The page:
## Running a Z-machine on an AVR

This blog has moved and won’t be updated here anymore. It’s now at blog.dsp.id.au

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Can you make a Z-machine console – a virtual machine for text adventure games –  complete with screen and keyboard on an AVR?

No. Well, probably not on a ATmega328P.

I got the code for ZIP, and stripped out all of the code for reading files and displaying stuff on the screen.  This let me compile it with avr-gcc.

I looked at the result of objdump:

$avr-objdump -h zip_linux zip_linux: file format elf32-avr Sections: Idx Name Size VMA LMA File off Algn 0 .data 000001e4 00800100 0000579c 00005830 2**0 CONTENTS, ALLOC, LOAD, DATA 1 .text 0000579c 00000000 00000000 00000094 2**1 CONTENTS, ALLOC, LOAD, READONLY, CODE 2 .bss 00000ac8 008002e4 008002e4 00005a14 2**0 ALLOC 3 .stab 0000dcec 00000000 00000000 00005a14 2**2 CONTENTS, READONLY, DEBUGGING 4 .stabstr 00003aad 00000000 00000000 00013700 2**0 CONTENTS, READONLY, DEBUGGING 5 .comment 00000022 00000000 00000000 000171ad 2**0 CONTENTS, READONLY  The good news is that the code (the .text section) fits into 22k. That leaves 10k for the screen rendering code (probably from TellyMate), the keyboard and the SD card code. The .data section is quite small too, which means there aren’t many strings in the interpreter itself. The problem is the .bss section, which gets copied to RAM on startup. It’s 2760 bytes, much more than the 2048 which this chip has. Let’s look at this further: $ avr-objdump -t zip_linux | grep bss | sort -t \$'\t' -k 2
...

0080030c g     O .bss    00000004 pc
00800da6 g     O .bss    00000006 __iob
00000114 g       .text    00000010 __do_clear_bss
00800552 g     O .bss    0000004e lookup_table
00800436 l     O .bss    00000100 record_name
00800332 l     O .bss    00000100 save_name
008005a0 g     O .bss    00000800 stack

There’s a 2048 byte stack, which fills the entire memory!  The Infocom games might only need a 1k stack, which will help.

Tellymate has a 38×25 screen, which needs 950 bytes.  This could be brought down to 10 lines, but games might be tricky to play.  The ZX80 didn’t store a full line if it didn’t fill the width of the screen, but adventure games tend to be wordy so this won’t help much.

An SD card library needs about 600 bytes of RAM, which blows the budget.  We’d have to go without a filesystem on the SD card, because it takes up too much flash space.  It sounds like the 512 byte buffer might be optional.

4k of RAM should be plenty.  But with ARM chips being much cheaper than the larger AVRs, that might be the way to go – if I can sort out the jittering image problems.

You might be able to squeeze the interpreter only onto the chip, and communicate with it via its serial port, or another AVR running TellyMate.

Update: It turns out I wasn’t the only one to look at this – Rossum implemented it on the 2560-byte ATmega32U4, but needed to store a 1MB swap file on the SD card!  I don’t know why you need that much – maybe you don’t – but I forgot to include dynamic memory and room for the stack.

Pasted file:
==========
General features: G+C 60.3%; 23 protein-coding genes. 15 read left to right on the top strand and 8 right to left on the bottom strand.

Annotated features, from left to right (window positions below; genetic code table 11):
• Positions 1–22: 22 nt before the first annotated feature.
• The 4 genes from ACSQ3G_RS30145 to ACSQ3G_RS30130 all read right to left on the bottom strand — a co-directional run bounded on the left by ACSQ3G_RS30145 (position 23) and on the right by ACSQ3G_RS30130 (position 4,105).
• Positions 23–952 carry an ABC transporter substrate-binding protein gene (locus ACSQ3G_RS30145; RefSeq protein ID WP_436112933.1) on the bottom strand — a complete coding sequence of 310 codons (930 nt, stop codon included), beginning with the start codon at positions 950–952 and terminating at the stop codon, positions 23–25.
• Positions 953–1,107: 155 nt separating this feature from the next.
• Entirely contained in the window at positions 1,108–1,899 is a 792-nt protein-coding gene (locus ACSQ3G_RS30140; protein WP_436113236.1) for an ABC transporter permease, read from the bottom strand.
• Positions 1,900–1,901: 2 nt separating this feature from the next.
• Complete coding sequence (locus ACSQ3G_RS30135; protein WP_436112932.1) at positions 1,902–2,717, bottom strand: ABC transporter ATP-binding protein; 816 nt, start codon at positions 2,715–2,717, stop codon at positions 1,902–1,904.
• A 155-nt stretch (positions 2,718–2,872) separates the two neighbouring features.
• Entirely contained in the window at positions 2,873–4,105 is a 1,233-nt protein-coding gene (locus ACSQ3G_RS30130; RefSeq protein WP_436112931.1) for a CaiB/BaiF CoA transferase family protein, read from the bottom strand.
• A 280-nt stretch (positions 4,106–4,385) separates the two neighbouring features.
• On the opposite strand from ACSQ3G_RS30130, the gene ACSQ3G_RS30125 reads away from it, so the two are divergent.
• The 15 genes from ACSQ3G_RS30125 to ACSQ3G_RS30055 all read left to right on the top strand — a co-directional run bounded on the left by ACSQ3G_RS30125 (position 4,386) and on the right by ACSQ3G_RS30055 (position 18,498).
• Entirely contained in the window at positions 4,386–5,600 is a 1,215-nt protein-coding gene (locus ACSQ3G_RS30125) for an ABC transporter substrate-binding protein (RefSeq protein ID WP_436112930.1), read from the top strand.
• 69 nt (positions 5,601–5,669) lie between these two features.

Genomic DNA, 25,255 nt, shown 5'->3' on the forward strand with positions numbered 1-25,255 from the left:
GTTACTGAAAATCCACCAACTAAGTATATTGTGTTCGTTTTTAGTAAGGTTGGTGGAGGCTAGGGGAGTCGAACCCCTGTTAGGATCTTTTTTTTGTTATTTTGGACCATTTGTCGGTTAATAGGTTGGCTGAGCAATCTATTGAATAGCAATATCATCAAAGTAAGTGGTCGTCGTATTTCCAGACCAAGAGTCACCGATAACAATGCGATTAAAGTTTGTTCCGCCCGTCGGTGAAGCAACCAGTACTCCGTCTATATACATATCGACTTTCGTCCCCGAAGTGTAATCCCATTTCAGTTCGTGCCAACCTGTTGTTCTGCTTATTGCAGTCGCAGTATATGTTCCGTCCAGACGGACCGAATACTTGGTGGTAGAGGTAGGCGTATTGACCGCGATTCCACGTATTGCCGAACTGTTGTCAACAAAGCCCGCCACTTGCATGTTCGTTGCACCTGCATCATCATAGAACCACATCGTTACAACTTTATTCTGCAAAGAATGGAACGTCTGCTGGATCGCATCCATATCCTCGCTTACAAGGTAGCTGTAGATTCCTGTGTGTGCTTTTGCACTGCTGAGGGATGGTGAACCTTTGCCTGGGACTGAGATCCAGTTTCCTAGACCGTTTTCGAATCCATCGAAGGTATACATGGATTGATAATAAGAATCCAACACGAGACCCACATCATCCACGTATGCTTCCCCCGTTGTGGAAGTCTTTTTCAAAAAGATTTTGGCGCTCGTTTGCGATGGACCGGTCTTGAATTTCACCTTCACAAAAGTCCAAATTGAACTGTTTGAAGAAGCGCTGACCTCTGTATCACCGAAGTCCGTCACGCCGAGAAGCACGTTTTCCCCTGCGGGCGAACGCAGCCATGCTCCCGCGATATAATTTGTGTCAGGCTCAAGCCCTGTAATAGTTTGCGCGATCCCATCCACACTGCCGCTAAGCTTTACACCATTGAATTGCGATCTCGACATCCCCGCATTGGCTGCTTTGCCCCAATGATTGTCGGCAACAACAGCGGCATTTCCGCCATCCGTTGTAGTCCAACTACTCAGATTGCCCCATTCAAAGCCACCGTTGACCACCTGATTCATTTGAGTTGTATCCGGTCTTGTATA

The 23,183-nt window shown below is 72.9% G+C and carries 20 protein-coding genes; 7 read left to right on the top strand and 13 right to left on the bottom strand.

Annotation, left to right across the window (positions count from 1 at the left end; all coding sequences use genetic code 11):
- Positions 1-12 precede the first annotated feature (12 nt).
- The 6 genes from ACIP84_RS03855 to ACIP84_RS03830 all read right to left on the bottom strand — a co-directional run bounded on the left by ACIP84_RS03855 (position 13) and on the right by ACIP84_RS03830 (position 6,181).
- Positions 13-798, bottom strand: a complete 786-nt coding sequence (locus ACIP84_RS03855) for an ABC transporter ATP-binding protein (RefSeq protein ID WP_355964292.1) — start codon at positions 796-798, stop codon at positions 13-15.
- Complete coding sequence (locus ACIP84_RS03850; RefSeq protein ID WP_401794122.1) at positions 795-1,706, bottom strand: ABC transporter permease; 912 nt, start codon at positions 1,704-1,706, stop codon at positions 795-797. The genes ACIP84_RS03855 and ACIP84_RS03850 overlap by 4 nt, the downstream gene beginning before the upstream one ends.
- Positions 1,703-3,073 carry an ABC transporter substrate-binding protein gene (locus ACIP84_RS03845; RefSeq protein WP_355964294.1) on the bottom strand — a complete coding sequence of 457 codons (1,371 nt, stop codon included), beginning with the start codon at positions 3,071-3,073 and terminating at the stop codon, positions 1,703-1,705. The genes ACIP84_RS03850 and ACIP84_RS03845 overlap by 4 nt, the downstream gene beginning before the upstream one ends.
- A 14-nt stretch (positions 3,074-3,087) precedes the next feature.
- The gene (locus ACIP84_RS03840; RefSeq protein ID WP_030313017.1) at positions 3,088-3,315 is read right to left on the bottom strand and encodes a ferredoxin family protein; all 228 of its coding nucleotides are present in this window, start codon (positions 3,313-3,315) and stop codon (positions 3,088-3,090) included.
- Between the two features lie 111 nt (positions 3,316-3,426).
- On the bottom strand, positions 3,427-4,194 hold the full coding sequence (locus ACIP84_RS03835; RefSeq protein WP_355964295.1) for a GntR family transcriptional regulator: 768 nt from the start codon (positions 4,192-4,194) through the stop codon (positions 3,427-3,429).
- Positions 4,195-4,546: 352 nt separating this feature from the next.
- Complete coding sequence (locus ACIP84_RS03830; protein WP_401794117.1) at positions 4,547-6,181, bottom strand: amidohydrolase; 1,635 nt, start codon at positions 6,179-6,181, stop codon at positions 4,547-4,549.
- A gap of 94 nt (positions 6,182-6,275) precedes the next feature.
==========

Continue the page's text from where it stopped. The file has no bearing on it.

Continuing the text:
## Video signal output circuitry

I’ll need a simple circuit to mix my video signals together. The Arduino TV Out library shows how to do this, but that works with 5V IOs, but the STM32L Discovery (and all ARM chips AFAIK) uses 3.3V.

So which resistors will I need?  To produce a white signal, the sync and video lines will be high.  The equivalent circuit looks like this:

(The 75Ω resistor is the resistance inside the TV).

To show a black signal, the sync line will be high, and the video line will be low, which looks like this:

Wikipedia gives the formula for a voltage divider, so the resistors in the first diagram can be calculated with this formula:

$1= {75 \over {75+{1 \over { {1 \over V} + {1 \over S} }}}}\times 3.3$

and in the second:

$0.3= {{1 \over {{1 \over V} + {1 \over 75}}} \over {1 \over {{1 \over V} + {1 \over 75}}} + S} \times 3.3$

I tried solving these, but that’s well beyond my mathematical ability.  Instead I found some online site that could plot the two formulas (edit: I could have used Wolfram Alpha).  The lines crossed at about RV=250Ω and RS=580Ω. These resistor values don’t exist, so RV=270Ω and RS=560Ω is close enough.  They seem to work fine in the circuit.

## DMA on the STM32L Discovery

There’s one more part to my video generator – the picture data, which I want to transfer to the SPI port using DMA. This actually looks fairly straightforward, these are the available registers:

 MEM2MEM I’m transferring from memory to a peripheral, so this should be off. PL I’ll make this “very high” priority, because I want to keep the picture stable at all costs. If a program writes to the framebuffer during this DMA transfer, it will be blocked. MSIZE I’ve set the SPI port to 8 bits so I’ll stick with that. I don’t think it will make any difference whether it’s 8 or 16. MINC I want the memory pointer to increment during the transfer PINC I guess this should be off, because to write SPI you keep sending data to the same memory location. CIRC I don’t want the memory pointer to circle around. DIR Read from memory Interrupts I won’t need any yet, but eventually I’ll have to turn off the SPI port at the end of the transfer, otherwise I’ll get white bars down the sides of the screen.